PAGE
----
Leading by bad example: What Peaches Geldof’s tweets teach us about breaking the law online
By Alex Ward
Surely 140 characters seems harmless enough and yet the things that people say on Twitter still seem to be leading the likes of Peaches Geldof astray. Last week she caused a stir and a police investigation for naming on Twitter two mothers that allegedly allowed their babies to be raped by Ian Watkins, the Lostprophets singer who admitted to child sex offences.
While it took some hours before she realised her mistake, the flames of controversy were already fanned. Geldof removed her tweets and apologised ‘for any offence caused’. She wrote that she would ‘check my facts’ before posting such information again, done on the assumption that the names were public knowledge, she claimed. She topped it off with: ‘The babies will most probably be given new identities to protect them from future abuse from other paedos.’
The attorney general’s office also took to Twitter to make clear – again – that the victims of sex offences are entitled to ‘lifetime anonymity’. In a statement they said: ‘Publication of info which could identify them is a criminal offence and a police matter.’
In one way it seems scarily absurd that Geldof’s tweet, a quick flurry of thumbs on her Smartphone sent out to her 160,000 followers, could lead to prosecution and potential jail time, and yet on the other hand it also seem incredulous that she would not be aware of the legal pitfalls of social media, which have been well documented in the headlines in recent years.
Just last week a man was given a 14-month suspended sentence for tweeting a photograph which he claimed was Jon Venables, the convicted killer of two-year-old James Bulger who was given a new identity after committing the crime in 1993 at the age of just 10. In a statement the attorney general said: ‘It gives me no pleasure to bring a case for breaching this injunction and I do so purely in the wider public interest. The order has been in place for many years and applies to both media organisations and individuals. It is meant not only to protect Venables and Thompson but also those members of the public who have been incorrectly identified as being either of them.’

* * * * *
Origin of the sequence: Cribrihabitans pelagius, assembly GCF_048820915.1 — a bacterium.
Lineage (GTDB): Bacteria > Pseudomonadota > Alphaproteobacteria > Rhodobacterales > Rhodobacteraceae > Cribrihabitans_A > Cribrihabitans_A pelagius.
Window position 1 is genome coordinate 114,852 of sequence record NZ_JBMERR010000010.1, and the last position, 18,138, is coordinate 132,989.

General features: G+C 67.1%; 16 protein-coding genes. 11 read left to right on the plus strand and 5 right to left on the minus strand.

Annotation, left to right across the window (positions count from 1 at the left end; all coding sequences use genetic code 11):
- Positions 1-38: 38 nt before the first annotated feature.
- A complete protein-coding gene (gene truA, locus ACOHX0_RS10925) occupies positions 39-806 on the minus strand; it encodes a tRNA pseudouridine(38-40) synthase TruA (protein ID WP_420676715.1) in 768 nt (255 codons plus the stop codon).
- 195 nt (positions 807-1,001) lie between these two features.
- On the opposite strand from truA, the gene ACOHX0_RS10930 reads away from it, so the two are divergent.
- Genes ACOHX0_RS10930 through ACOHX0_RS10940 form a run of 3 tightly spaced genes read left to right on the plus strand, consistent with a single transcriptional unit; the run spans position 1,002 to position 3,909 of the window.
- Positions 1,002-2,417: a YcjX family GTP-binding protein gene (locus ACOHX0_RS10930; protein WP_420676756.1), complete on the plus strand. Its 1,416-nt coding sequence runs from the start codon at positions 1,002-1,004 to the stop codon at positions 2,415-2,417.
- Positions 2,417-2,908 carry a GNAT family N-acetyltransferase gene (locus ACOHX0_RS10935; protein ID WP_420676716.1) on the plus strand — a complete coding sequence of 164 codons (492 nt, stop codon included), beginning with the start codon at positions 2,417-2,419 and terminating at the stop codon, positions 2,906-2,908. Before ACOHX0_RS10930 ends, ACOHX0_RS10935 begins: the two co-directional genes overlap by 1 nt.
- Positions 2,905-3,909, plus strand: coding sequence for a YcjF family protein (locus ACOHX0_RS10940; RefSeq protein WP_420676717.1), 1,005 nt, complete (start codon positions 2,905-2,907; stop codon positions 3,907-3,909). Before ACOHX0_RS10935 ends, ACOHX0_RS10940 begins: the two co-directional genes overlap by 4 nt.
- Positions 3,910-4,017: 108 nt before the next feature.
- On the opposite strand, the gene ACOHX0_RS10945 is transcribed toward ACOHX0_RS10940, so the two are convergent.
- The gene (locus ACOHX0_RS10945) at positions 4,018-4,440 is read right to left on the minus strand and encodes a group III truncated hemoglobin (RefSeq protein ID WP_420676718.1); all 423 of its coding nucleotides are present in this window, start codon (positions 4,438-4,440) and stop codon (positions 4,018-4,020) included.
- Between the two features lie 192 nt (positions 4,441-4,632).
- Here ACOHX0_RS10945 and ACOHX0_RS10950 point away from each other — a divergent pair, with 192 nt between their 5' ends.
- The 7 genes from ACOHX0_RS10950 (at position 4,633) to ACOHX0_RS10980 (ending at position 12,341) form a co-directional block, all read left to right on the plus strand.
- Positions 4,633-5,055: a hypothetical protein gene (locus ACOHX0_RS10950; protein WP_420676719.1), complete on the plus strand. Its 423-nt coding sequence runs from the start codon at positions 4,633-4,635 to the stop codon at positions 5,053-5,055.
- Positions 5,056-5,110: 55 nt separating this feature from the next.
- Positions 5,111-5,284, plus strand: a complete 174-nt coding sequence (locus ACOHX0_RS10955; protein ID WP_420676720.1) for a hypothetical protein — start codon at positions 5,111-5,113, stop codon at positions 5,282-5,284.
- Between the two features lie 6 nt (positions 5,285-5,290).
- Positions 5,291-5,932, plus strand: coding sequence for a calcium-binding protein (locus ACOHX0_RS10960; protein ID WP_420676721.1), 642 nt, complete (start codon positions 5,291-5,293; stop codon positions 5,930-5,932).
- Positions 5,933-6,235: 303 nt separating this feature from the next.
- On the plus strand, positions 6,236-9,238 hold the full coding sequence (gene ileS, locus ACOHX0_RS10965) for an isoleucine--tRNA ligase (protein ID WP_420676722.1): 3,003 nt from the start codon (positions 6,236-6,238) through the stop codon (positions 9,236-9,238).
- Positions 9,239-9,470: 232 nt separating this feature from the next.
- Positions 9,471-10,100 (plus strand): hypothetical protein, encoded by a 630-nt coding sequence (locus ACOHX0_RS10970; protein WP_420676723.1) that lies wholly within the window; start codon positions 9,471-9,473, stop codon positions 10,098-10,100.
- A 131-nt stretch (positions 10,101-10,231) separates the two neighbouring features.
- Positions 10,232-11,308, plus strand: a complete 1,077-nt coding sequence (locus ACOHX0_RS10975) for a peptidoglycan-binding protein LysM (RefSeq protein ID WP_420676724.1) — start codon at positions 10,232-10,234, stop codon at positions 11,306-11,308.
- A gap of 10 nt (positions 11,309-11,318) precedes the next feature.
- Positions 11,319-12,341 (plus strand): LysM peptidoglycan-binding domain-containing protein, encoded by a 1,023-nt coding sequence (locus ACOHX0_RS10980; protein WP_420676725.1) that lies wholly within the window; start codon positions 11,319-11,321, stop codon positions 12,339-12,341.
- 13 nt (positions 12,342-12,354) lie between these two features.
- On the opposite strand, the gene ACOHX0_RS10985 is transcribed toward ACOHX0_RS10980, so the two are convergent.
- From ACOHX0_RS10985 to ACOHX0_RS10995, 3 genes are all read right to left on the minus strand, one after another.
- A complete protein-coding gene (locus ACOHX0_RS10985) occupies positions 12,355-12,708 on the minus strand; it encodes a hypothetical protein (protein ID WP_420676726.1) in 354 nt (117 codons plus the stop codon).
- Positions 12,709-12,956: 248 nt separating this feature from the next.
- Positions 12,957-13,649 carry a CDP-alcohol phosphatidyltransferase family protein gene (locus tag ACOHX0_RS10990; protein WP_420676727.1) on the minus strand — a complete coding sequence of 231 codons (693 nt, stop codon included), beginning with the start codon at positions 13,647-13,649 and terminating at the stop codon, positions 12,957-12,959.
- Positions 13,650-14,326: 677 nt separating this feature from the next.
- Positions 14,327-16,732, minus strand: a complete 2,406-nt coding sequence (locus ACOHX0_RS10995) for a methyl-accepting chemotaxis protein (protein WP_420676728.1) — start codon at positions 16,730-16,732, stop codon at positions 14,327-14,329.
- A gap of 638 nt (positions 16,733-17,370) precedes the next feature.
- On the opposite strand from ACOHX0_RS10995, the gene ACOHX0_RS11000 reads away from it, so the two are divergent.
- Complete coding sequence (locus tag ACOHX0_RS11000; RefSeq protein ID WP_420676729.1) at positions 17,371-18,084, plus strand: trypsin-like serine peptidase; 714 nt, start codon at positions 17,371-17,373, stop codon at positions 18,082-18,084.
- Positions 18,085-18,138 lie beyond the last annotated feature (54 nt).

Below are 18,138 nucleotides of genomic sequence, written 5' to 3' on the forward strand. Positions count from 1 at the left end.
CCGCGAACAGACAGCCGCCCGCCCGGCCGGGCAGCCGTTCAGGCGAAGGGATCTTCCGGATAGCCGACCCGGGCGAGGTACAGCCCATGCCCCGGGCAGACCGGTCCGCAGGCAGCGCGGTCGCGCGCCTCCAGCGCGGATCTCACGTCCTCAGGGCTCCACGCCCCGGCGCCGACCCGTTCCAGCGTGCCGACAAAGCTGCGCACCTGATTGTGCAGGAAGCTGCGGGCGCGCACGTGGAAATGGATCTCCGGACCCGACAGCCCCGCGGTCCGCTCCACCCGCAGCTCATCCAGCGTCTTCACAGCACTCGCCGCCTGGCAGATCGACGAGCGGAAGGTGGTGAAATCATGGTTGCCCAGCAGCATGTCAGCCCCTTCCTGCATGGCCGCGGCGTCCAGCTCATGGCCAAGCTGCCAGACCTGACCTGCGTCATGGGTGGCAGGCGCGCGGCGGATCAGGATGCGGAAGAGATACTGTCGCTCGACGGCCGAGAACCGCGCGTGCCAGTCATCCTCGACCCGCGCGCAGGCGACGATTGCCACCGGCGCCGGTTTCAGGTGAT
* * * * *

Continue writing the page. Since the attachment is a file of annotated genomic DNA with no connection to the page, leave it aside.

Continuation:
While media organisations have long been held accountable for these indiscretions, it seems individuals are not so aware of the consequences and as social media use continues to rise, the necessity to know the legalities behind communicating online is also growing. Especially when some of these individuals have hundreds of thousands of followers, if not millions, hanging on to every word they write on their Twitter feed.
Just like celebrities, journalists are also upping their game on social media and so it is imperative that we all consider the legalities of what we can and cannot do on social media.
Let’s have a look at some:
**Defamation – Refers to the issue of a false statement which damages the reputation of a person, business, religion, government or country. Lord McAlpine, who was wrongly called a paedophile after a BBC Two Newsnight investigation, settled libel action in the high court against Sally Bercow after she repeated the allegations on Twitter. Defamation has also caught out plenty of employees who have bad-mouthed their bosses on social media and led to many a dismissal. Good to also note that employment tribunals will support the firing as fair game if the company has a social media policy in place.
**Contempt – To be in contempt of court is to disobey a court order. In 2011, thousands of people on Twitter named Manchester United player Ryan Giggs as the star fighting to stop the media publishing details of a sordid affair. The judge decided not to take action against some 75,000 people who named the footballer on Twitter and press freedom campaigner and MP said it was ‘obviously impractical to imprison them all’.
**Incitement – Is the encouraging, instigating or threatening of another to commit a crime. The UK riots in summer 2011 were believed to be ‘made worse’ through the use of social media platforms such as Twitter. Two Facebook users, who tried unsuccessfully to start a riot via the social networking site during the turmoil, were sentenced to four years in jail. A judge rejected their appeal calling it ‘the abuse of modern technology for criminal purposes’.